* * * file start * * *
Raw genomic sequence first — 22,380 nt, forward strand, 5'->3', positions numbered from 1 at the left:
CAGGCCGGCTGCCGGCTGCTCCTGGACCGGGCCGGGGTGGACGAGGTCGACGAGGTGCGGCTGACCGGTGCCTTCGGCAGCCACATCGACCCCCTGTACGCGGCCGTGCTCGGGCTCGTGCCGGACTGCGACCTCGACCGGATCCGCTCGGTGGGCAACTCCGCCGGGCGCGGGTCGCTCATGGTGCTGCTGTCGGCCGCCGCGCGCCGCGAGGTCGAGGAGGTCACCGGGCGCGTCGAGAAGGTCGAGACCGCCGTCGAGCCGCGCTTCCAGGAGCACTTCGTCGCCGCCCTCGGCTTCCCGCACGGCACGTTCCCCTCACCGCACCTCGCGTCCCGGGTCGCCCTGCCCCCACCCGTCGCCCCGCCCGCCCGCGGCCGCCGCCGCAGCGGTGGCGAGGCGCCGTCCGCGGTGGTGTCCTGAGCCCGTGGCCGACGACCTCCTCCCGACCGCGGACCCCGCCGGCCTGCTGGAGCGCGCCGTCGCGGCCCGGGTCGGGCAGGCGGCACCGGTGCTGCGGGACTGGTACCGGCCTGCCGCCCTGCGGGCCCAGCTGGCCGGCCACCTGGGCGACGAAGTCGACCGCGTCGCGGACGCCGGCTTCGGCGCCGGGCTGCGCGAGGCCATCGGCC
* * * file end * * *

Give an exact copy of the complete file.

Raw genomic sequence first — 22,380 nt, forward strand, 5'->3', positions numbered from 1 at the left:
CAGGCCGGCTGCCGGCTGCTCCTGGACCGGGCCGGGGTGGACGAGGTCGACGAGGTGCGGCTGACCGGTGCCTTCGGCAGCCACATCGACCCCCTGTACGCGGCCGTGCTCGGGCTCGTGCCGGACTGCGACCTCGACCGGATCCGCTCGGTGGGCAACTCCGCCGGGCGCGGGTCGCTCATGGTGCTGCTGTCGGCCGCCGCGCGCCGCGAGGTCGAGGAGGTCACCGGGCGCGTCGAGAAGGTCGAGACCGCCGTCGAGCCGCGCTTCCAGGAGCACTTCGTCGCCGCCCTCGGCTTCCCGCACGGCACGTTCCCCTCACCGCACCTCGCGTCCCGGGTCGCCCTGCCCCCACCCGTCGCCCCGCCCGCCCGCGGCCGCCGCCGCAGCGGTGGCGAGGCGCCGTCCGCGGTGGTGTCCTGAGCCCGTGGCCGACGACCTCCTCCCGACCGCGGACCCCGCCGGCCTGCTGGAGCGCGCCGTCGCGGCCCGGGTCGGGCAGGCGGCACCGGTGCTGCGGGACTGGTACCGGCCTGCCGCCCTGCGGGCCCAGCTGGCCGGCCACCTGGGCGACGAAGTCGACCGCGTCGCGGACGCCGGCTTCGGCGCCGGGCTGCGCGAGGCCATCGGCC